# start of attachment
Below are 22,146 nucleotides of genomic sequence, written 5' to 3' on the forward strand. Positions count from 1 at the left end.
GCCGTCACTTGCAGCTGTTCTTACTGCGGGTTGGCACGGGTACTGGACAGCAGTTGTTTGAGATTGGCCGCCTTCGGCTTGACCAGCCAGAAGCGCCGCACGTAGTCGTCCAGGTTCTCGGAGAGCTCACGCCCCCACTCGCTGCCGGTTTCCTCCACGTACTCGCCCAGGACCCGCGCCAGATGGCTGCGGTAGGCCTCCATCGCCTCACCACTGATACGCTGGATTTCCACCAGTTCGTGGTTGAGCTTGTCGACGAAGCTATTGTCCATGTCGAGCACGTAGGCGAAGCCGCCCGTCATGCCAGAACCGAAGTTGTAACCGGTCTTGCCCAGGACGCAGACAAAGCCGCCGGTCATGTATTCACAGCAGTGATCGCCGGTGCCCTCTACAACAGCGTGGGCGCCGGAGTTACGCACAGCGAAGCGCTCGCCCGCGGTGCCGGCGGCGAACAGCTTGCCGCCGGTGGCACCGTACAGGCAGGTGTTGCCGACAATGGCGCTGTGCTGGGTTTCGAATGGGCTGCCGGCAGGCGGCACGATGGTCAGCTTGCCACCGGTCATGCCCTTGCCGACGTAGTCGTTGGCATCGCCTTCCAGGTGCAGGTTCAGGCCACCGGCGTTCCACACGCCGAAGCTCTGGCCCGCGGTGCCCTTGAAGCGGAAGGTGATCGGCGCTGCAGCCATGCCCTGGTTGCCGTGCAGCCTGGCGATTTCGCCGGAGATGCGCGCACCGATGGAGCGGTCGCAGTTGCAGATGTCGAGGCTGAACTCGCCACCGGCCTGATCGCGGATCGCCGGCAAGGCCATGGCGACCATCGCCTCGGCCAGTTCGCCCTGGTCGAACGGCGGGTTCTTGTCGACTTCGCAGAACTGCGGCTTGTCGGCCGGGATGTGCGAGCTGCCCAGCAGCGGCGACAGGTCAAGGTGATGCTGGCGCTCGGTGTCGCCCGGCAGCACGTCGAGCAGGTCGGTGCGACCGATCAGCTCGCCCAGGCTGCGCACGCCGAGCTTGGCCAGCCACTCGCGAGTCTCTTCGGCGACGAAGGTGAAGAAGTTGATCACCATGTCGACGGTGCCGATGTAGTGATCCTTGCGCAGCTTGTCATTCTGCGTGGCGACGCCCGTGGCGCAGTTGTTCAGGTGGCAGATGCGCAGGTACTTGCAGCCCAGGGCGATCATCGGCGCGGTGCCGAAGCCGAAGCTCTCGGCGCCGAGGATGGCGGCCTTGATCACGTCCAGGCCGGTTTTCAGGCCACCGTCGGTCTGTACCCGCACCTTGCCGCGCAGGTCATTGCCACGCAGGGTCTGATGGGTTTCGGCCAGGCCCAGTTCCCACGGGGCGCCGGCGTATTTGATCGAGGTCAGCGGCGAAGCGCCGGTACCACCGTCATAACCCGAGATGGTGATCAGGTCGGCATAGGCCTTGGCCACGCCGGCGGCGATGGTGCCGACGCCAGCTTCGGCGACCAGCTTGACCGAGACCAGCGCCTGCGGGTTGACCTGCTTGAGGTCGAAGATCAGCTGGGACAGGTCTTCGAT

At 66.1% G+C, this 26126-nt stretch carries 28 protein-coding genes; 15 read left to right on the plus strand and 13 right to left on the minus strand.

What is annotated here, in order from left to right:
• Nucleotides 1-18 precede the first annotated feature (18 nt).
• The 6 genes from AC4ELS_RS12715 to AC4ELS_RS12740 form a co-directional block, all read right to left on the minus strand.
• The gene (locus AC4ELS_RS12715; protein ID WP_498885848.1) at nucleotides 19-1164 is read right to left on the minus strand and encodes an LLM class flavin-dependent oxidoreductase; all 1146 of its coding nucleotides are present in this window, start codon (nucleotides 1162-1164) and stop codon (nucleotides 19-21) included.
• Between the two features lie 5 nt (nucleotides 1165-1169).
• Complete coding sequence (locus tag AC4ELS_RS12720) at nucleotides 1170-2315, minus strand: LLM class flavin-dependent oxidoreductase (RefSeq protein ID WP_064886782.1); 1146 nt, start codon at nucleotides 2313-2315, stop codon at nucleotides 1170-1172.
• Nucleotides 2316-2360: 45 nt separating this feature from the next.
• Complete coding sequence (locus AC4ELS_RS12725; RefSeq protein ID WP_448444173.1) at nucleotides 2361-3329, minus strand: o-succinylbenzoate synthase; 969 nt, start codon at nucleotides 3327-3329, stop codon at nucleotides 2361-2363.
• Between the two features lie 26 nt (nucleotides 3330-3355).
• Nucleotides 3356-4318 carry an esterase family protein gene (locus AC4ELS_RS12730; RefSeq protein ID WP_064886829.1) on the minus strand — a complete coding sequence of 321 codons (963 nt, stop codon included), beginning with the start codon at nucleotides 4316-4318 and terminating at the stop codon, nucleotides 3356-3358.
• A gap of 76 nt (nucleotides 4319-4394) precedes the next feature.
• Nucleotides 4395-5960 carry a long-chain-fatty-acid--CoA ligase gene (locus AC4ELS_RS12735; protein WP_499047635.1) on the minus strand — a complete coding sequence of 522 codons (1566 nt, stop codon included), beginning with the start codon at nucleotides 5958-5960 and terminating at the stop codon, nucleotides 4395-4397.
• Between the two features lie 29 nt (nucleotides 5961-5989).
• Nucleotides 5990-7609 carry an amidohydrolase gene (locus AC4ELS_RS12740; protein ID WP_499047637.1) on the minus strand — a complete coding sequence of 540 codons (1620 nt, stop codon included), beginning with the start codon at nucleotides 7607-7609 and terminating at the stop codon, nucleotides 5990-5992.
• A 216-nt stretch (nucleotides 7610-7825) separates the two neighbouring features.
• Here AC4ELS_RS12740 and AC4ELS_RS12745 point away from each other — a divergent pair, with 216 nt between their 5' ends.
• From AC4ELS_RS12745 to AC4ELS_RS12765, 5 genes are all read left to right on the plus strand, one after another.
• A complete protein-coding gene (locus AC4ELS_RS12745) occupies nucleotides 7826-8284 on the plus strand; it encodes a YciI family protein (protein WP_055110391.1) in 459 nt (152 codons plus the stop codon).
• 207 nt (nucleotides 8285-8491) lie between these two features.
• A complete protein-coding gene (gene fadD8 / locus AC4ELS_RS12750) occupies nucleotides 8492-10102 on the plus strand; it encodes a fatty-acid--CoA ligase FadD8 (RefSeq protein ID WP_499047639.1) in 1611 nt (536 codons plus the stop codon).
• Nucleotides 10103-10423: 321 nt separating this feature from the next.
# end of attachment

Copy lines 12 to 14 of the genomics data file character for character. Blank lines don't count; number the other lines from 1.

• Between the two features lie 26 nt (nucleotides 3330-3355).
• Nucleotides 3356-4318 carry an esterase family protein gene (locus AC4ELS_RS12730; RefSeq protein ID WP_064886829.1) on the minus strand — a complete coding sequence of 321 codons (963 nt, stop codon included), beginning with the start codon at nucleotides 4316-4318 and terminating at the stop codon, nucleotides 3356-3358.
• A gap of 76 nt (nucleotides 4319-4394) precedes the next feature.